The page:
What happens if we take the Korean dish budae jjigae --Army base stew-- as a metaphor for Korea's popular cinema of the 1950s? like the cooks of this modest dish, postwar filmmakers struggled to make something worth consuming during an era of extreme scarcity and they, too, "poached" resources from a number of different sources. This talk focuses on the film "Madame Freedom" ( 1956) and explores how it borrowed creatively from Korean, Japanese, and American sources. It pays particular attention to how the US military functioned as a reservoir of resources -- material, symbolic, experiential -- from which Korean cultural producers could draw to produce something distinctly Korean.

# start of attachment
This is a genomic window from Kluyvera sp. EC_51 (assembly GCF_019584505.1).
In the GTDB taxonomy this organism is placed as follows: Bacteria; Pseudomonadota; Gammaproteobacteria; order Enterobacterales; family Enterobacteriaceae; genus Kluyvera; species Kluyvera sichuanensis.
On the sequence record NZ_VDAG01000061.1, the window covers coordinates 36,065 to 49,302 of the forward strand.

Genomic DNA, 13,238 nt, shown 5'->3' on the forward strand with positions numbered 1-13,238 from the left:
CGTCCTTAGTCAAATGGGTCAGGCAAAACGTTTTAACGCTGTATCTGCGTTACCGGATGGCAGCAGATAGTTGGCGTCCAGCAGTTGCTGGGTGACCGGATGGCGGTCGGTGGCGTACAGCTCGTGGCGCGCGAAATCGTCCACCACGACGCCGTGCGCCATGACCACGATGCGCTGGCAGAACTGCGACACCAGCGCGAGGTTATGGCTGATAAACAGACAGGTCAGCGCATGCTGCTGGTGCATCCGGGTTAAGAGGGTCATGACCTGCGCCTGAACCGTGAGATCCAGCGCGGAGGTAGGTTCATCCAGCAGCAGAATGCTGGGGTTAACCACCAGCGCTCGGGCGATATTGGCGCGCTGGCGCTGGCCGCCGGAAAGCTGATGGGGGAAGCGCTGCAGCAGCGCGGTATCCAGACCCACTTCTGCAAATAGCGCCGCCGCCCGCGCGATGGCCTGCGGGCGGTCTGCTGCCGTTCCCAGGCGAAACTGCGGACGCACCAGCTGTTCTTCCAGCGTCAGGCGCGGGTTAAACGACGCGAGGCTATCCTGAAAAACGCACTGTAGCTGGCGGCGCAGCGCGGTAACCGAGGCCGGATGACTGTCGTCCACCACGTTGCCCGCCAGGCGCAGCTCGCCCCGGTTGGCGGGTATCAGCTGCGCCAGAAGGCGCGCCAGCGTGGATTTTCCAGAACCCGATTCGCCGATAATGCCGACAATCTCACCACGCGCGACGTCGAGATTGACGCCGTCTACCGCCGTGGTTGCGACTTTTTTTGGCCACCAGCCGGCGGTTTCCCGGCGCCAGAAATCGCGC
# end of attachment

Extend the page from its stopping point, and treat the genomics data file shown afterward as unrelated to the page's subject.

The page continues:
Lecture on Post-War Korean Cinema
Thursday, November 8, 2012 - 4:00pm to 6:00pm
Jennings Hall, Room 40
Christina Klein is Associate Professor of English at Boston College and is the author of Cold War Orientalism: Asia in Middlebrow Imagination, 1945-1961. She has published articles on Asian cinema in journals such as Cinema Journal, American Quarterly, Journal of Chinese Cinemas, and the Journal of Transnational Cinema. Klein is also a Research Associate at Harvard's Korea Institute. She is currently working on a project about Korean cinema and its relationship to the US military.